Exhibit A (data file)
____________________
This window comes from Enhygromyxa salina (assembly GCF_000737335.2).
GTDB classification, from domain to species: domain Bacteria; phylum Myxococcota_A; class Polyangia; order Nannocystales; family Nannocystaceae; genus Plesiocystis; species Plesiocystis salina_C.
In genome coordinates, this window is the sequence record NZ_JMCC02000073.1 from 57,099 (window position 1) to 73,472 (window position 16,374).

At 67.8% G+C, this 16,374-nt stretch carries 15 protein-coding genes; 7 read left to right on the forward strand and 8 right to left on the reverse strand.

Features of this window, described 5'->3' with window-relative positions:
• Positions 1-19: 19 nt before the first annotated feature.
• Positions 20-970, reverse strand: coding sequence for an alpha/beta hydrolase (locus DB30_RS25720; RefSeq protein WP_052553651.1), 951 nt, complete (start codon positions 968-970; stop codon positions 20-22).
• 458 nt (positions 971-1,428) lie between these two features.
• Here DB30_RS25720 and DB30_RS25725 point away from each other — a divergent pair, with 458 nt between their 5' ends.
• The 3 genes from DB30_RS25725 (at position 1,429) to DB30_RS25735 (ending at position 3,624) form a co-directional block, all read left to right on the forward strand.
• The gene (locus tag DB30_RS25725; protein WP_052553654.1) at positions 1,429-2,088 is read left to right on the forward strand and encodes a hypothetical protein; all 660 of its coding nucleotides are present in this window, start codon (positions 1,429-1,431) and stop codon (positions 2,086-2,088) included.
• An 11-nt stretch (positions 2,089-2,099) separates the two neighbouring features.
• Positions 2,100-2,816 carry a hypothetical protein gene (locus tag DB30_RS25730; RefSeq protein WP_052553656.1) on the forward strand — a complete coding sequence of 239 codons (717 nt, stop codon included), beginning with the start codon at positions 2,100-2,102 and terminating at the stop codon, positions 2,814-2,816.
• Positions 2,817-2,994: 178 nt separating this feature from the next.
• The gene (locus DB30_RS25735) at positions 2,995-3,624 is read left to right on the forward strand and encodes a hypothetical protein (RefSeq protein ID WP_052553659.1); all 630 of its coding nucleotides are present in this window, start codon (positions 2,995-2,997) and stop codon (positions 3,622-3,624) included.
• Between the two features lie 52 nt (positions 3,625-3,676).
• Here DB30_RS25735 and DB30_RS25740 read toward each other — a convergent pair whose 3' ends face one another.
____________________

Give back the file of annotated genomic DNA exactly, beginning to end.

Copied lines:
This window comes from Enhygromyxa salina (assembly GCF_000737335.2).
GTDB classification, from domain to species: domain Bacteria; phylum Myxococcota_A; class Polyangia; order Nannocystales; family Nannocystaceae; genus Plesiocystis; species Plesiocystis salina_C.
In genome coordinates, this window is the sequence record NZ_JMCC02000073.1 from 57,099 (window position 1) to 73,472 (window position 16,374).

At 67.8% G+C, this 16,374-nt stretch carries 15 protein-coding genes; 7 read left to right on the forward strand and 8 right to left on the reverse strand.

Features of this window, described 5'->3' with window-relative positions:
• Positions 1-19: 19 nt before the first annotated feature.
• Positions 20-970, reverse strand: coding sequence for an alpha/beta hydrolase (locus DB30_RS25720; RefSeq protein WP_052553651.1), 951 nt, complete (start codon positions 968-970; stop codon positions 20-22).
• 458 nt (positions 971-1,428) lie between these two features.
• Here DB30_RS25720 and DB30_RS25725 point away from each other — a divergent pair, with 458 nt between their 5' ends.
• The 3 genes from DB30_RS25725 (at position 1,429) to DB30_RS25735 (ending at position 3,624) form a co-directional block, all read left to right on the forward strand.
• The gene (locus tag DB30_RS25725; protein WP_052553654.1) at positions 1,429-2,088 is read left to right on the forward strand and encodes a hypothetical protein; all 660 of its coding nucleotides are present in this window, start codon (positions 1,429-1,431) and stop codon (positions 2,086-2,088) included.
• An 11-nt stretch (positions 2,089-2,099) separates the two neighbouring features.
• Positions 2,100-2,816 carry a hypothetical protein gene (locus tag DB30_RS25730; RefSeq protein WP_052553656.1) on the forward strand — a complete coding sequence of 239 codons (717 nt, stop codon included), beginning with the start codon at positions 2,100-2,102 and terminating at the stop codon, positions 2,814-2,816.
• Positions 2,817-2,994: 178 nt separating this feature from the next.
• The gene (locus DB30_RS25735) at positions 2,995-3,624 is read left to right on the forward strand and encodes a hypothetical protein (RefSeq protein ID WP_052553659.1); all 630 of its coding nucleotides are present in this window, start codon (positions 2,995-2,997) and stop codon (positions 3,622-3,624) included.
• Between the two features lie 52 nt (positions 3,625-3,676).
• Here DB30_RS25735 and DB30_RS25740 read toward each other — a convergent pair whose 3' ends face one another.